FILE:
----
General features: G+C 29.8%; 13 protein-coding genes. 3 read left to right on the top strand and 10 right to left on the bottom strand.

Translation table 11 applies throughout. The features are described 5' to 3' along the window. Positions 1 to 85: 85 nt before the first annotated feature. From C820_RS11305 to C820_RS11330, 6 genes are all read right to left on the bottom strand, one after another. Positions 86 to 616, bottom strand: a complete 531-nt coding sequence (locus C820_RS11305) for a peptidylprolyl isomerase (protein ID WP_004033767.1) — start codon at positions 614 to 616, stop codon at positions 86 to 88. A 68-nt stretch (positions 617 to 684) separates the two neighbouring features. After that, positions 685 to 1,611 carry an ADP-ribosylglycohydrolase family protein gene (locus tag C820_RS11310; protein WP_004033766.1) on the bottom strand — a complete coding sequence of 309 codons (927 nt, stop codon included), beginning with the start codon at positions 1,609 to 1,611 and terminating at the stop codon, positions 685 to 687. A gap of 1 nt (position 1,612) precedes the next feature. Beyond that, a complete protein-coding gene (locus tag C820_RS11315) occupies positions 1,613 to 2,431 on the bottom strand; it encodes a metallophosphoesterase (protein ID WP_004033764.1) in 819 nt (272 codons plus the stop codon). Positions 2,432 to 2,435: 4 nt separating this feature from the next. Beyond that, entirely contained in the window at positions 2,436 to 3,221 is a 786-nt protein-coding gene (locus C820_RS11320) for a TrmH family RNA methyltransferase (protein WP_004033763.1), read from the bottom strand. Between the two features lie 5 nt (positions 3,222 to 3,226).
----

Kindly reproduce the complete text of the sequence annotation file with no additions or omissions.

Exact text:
General features: G+C 29.8%; 13 protein-coding genes. 3 read left to right on the top strand and 10 right to left on the bottom strand.

Translation table 11 applies throughout. The features are described 5' to 3' along the window. Positions 1 to 85: 85 nt before the first annotated feature. From C820_RS11305 to C820_RS11330, 6 genes are all read right to left on the bottom strand, one after another. Positions 86 to 616, bottom strand: a complete 531-nt coding sequence (locus C820_RS11305) for a peptidylprolyl isomerase (protein ID WP_004033767.1) — start codon at positions 614 to 616, stop codon at positions 86 to 88. A 68-nt stretch (positions 617 to 684) separates the two neighbouring features. After that, positions 685 to 1,611 carry an ADP-ribosylglycohydrolase family protein gene (locus tag C820_RS11310; protein WP_004033766.1) on the bottom strand — a complete coding sequence of 309 codons (927 nt, stop codon included), beginning with the start codon at positions 1,609 to 1,611 and terminating at the stop codon, positions 685 to 687. A gap of 1 nt (position 1,612) precedes the next feature. Beyond that, a complete protein-coding gene (locus tag C820_RS11315) occupies positions 1,613 to 2,431 on the bottom strand; it encodes a metallophosphoesterase (protein ID WP_004033764.1) in 819 nt (272 codons plus the stop codon). Positions 2,432 to 2,435: 4 nt separating this feature from the next. Beyond that, entirely contained in the window at positions 2,436 to 3,221 is a 786-nt protein-coding gene (locus C820_RS11320) for a TrmH family RNA methyltransferase (protein WP_004033763.1), read from the bottom strand. Between the two features lie 5 nt (positions 3,222 to 3,226).